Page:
Friday, October 6, 2017

Carved Cleaned Transformed

A list of what I like about summer: flip flops, flowers.  The end.  My favorite season arrived, and the list of what I love about fall is much longer: boots and football, cool weather and denim, changing leaves and scarecrows, chili and bonfires, apple cake and coffee, fall colors and sweaters, and pumpkins, which I've loved long before they were trendy.  

Having no baking ovens, early New England settlers filled a hollowed out pumpkin with milk, honey, and spices, then cooked it over hot ashes. Luckily, the pumpkin pie followed, and now we've transformed this versatile squash into cheesecake, latte, dip, pancakes, fudge, bread pudding, and ravioli.  So, I kick off my favorite season by meeting my friend, Cindy, for coffee, drooling when another friend, Mary, posts pictures of homemade pumpkin muffins, and finding an excuse to make pumpkin crisp. Although no one agrees, I've declared it the best pumpkin dessert ever made.  

The more pumpkins the merrier and the more creative the better. They've come a long way from sitting on the front porch with triangle eyes, nose and jagged smiles, then rotting shortly thereafter.  If carving is your talent, there are plenty of options. Or, you can transform without the knife. My best creation, Pumpkahontas, made her debut at Anderson Memorial Hospital's 1987 fall festival decorating contest.  I'll never understand why she didn't win: a Native American pumpkin with braided black yarn pigtails and feathers.  What could be more creative? If I had a picture of her, you'd agree.

My pumpkin transformations improved drastically each year: carved initials, designs using a drill. But they never compared to my cousin Amy's perfectly monogramed pumpkins or the  unbelievable Pinterest pumpkins transformed into flower pots or ice buckets, stacked as snowmen, painted as Cookie Monster, carved as a Volkswagon Van, or wrapped like a mummy.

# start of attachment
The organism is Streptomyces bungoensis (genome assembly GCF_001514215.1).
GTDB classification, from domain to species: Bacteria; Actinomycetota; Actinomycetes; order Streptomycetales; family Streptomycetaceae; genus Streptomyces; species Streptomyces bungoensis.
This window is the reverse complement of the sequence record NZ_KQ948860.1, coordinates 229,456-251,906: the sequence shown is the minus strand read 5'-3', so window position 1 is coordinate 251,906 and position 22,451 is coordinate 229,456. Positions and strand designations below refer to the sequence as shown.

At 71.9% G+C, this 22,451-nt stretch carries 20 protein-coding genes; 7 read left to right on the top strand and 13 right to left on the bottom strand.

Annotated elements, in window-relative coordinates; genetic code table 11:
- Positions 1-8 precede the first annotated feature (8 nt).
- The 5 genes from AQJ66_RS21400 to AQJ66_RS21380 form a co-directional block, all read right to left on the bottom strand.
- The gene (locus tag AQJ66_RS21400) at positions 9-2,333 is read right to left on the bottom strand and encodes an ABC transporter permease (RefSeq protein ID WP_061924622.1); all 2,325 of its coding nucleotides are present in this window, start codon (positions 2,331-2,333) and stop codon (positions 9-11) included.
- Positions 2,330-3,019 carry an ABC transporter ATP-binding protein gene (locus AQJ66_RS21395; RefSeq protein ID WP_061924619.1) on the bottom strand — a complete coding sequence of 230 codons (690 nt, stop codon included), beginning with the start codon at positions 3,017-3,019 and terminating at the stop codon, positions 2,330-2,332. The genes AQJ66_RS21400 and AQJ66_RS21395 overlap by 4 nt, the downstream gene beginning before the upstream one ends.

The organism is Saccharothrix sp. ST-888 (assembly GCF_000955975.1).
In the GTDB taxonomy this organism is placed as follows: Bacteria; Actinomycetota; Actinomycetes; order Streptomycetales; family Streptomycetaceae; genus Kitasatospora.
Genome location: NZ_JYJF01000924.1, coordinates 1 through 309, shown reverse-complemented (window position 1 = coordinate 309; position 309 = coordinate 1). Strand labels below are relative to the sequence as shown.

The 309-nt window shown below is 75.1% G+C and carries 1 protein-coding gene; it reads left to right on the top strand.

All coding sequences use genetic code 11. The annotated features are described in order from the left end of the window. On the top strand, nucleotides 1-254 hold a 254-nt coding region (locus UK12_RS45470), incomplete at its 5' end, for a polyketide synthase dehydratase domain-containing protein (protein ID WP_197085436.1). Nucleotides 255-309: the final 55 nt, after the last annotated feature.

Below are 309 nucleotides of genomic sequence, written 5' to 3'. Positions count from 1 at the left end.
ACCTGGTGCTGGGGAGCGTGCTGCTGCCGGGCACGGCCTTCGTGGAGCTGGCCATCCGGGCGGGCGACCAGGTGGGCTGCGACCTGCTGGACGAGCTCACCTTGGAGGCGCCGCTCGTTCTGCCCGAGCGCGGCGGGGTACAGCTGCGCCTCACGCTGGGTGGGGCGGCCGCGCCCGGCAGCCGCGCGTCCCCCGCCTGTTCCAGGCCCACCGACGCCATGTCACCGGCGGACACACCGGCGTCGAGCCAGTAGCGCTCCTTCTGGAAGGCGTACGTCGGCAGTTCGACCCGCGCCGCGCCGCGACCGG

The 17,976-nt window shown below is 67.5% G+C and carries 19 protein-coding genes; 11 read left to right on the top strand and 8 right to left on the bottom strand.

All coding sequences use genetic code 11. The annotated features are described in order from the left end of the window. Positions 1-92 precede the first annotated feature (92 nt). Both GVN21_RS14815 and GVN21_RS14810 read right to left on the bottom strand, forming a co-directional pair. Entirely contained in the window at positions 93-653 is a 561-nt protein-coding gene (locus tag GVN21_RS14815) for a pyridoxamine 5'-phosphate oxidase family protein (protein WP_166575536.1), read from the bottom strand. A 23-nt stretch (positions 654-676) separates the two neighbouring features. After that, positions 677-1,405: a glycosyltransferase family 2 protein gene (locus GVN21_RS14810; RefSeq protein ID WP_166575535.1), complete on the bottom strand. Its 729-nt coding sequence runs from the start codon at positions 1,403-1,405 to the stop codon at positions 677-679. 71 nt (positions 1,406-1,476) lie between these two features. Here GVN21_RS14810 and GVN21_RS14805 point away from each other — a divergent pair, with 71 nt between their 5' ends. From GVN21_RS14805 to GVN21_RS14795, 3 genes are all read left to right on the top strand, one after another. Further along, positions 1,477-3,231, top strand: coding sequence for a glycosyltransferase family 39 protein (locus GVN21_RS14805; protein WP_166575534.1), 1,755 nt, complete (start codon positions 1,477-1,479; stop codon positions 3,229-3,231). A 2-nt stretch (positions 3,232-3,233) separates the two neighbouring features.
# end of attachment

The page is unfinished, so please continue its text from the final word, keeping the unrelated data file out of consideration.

Pumpkins don't have to exist as rotting, front portch Jack-O-Lanterns. Neither do we.

This means that anyone who belongs to Christ has become a new person. The old life is gone; a new life has begun! 2 Corinthians 5:17

Transformation isn't about UNbecoming us.I remain Katy when I (usually kicking and screaming) allow God to change my thoughts, words, and actions. He expects me to be me but wants so much more for my life, like freedom and an opportunity to be new.

Blogger Zack Hunt writes, "Jesus is about transformation, about finding us just the way we are, but not leaving us that way. When the sick come to Jesus, they leave healed. After the lame meet Jesus, they walk home. The blind can see after he touches them. Even the dead come back to life when Jesus calls them out of their tomb."

Just when I think I've arrived and doing exactly what I need to do, God shows me areas that need transformation: attitudes that hurt others, habits that become addictions, desires that leave me empty, and words that don't reflect Him.  

Transformation isn't instant.. A new nature is a lifelong process of digging out seeds of bitterness, pulling out thick tangles of deception, cutting out dark spots of jealousy, scrubbing away pride, adding self-control, goodness, and peace, as He carves, blends, and paints a new person with a new mind and a greater purpose. 

Why rot on the porch when you can be transformed?